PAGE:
The system works this way: Zagat Guide’s Tim Zagat and New Line’s Robert Friedman both received calls this year from Jonathan Tisch asking them to give money to Gore and call their friends. “Jonathan asks me for something, I do it,” says Zagat. Similarly, Friedman says, “I’ve called ten or twenty people.” Under the Gore bookkeeping formula, Tisch will be credited with any checks these men bring in, since he made the initial calls. But Zagat and Friedman would also get their own gold stars in this double-entry system. The highly competitive Tisch declined to be interviewed. A spokeswoman said he turns down all requests to discuss his political activities. (His reticence is not surprising, given the Tisch family’s ownership of Lorillard tobacco, makers of Newport and Kent cigarettes, and Gore’s recent record as an anti-smoking crusader.)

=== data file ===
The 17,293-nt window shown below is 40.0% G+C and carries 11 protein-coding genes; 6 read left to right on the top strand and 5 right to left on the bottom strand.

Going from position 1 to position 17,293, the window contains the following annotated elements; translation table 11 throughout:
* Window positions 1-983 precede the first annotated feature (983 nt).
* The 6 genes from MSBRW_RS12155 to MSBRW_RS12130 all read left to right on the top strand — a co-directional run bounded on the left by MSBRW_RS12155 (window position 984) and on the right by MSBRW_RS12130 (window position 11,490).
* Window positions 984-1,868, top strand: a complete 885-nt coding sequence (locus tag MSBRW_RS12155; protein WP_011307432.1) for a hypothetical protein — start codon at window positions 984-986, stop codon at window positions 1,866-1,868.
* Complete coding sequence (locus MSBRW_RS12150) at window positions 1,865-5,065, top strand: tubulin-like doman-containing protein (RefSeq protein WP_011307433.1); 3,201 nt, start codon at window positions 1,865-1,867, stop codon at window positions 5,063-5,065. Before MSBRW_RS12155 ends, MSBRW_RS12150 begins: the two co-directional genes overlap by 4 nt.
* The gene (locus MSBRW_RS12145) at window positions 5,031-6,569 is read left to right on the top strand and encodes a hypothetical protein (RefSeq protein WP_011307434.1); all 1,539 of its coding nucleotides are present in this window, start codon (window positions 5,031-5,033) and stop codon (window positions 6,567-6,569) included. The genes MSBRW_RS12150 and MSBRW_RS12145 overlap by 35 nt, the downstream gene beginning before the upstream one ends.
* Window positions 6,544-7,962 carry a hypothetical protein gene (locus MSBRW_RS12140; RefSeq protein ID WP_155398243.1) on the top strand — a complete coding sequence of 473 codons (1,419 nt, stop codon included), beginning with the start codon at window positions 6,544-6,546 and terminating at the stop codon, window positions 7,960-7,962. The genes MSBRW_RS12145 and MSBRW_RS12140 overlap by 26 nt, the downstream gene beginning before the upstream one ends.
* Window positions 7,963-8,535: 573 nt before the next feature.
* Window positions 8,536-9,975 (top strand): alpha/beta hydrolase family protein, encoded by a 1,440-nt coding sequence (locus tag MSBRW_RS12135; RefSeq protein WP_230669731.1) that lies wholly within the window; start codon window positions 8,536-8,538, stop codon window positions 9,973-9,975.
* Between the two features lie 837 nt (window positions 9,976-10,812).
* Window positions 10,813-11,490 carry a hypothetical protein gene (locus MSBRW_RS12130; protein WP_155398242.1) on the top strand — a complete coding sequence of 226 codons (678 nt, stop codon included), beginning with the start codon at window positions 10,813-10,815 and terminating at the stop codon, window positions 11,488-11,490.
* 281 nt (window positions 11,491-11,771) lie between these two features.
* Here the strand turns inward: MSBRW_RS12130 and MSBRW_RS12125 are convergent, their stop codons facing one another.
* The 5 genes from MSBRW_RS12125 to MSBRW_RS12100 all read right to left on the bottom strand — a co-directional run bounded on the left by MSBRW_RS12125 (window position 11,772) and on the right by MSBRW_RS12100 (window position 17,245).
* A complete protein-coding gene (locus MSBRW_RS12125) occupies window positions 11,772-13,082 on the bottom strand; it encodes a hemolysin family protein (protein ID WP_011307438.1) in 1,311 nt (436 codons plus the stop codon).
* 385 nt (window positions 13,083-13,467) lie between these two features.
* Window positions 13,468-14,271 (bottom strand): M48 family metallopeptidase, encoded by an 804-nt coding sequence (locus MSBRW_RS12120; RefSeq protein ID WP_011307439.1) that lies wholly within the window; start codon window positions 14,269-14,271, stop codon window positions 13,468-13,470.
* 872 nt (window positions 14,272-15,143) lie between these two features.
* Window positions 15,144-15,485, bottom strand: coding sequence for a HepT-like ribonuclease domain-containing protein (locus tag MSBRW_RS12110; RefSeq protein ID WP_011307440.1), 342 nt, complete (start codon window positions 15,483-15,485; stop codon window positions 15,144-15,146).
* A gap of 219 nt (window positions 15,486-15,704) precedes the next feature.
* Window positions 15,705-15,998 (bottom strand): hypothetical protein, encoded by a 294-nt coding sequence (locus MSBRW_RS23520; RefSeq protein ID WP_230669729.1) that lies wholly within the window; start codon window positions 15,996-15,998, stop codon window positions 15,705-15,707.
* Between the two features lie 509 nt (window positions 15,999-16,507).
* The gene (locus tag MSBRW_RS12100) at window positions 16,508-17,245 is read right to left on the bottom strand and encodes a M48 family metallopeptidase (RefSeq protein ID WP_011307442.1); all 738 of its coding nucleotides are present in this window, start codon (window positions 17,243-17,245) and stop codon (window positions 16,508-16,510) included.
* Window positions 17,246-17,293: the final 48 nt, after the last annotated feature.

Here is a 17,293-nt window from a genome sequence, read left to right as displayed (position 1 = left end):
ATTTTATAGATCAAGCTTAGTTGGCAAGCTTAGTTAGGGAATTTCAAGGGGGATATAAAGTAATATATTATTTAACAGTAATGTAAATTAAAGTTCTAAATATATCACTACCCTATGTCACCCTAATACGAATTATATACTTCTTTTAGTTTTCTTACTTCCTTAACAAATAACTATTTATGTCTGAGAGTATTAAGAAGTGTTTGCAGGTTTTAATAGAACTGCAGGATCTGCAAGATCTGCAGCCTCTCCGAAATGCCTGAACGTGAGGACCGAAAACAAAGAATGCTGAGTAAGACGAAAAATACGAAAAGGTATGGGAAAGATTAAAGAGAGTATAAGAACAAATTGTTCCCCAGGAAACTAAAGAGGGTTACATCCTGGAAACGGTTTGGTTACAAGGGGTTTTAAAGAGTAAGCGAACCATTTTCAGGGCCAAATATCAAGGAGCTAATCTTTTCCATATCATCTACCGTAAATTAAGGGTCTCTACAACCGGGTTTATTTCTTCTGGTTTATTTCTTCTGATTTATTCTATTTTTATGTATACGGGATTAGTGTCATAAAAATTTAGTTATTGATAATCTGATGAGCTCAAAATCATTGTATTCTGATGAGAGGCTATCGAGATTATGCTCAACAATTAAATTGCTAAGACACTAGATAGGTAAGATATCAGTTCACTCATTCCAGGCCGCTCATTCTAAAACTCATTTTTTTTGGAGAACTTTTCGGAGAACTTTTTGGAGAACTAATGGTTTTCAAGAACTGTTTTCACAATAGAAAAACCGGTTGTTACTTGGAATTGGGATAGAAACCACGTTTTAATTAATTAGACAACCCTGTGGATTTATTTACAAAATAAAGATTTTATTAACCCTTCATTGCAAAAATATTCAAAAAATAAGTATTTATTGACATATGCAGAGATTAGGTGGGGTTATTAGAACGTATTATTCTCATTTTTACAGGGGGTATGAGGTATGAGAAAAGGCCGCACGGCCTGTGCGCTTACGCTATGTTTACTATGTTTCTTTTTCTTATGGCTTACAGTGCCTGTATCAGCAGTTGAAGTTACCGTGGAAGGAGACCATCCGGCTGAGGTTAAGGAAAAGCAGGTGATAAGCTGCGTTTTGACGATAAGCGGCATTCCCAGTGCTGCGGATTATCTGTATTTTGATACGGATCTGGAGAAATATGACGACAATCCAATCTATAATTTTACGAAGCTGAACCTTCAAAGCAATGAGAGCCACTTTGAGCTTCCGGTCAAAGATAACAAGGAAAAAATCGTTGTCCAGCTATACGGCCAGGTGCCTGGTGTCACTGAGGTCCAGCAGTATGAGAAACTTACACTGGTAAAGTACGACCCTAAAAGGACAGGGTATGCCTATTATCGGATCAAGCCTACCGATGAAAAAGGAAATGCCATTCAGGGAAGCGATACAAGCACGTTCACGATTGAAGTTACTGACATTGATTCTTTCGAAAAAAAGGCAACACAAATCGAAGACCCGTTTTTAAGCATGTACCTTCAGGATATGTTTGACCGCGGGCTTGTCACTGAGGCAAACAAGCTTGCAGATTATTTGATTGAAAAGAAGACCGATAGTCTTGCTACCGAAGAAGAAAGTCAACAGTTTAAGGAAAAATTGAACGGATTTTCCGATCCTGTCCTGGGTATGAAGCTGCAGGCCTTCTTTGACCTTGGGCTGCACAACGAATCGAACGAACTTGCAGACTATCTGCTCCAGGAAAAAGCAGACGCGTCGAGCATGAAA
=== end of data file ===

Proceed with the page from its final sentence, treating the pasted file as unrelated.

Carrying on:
The Bradley campaign has a less formal way of keeping track of who’s doing the most work. “We don’t do elaborate scorekeeping,” scoffs Lou Susman. “Gore’s donors are lobbyists and Washington-lawyer types, people who are looking for favors. A substantial number of our donors are independents, Republicans, people looking for something fresh.”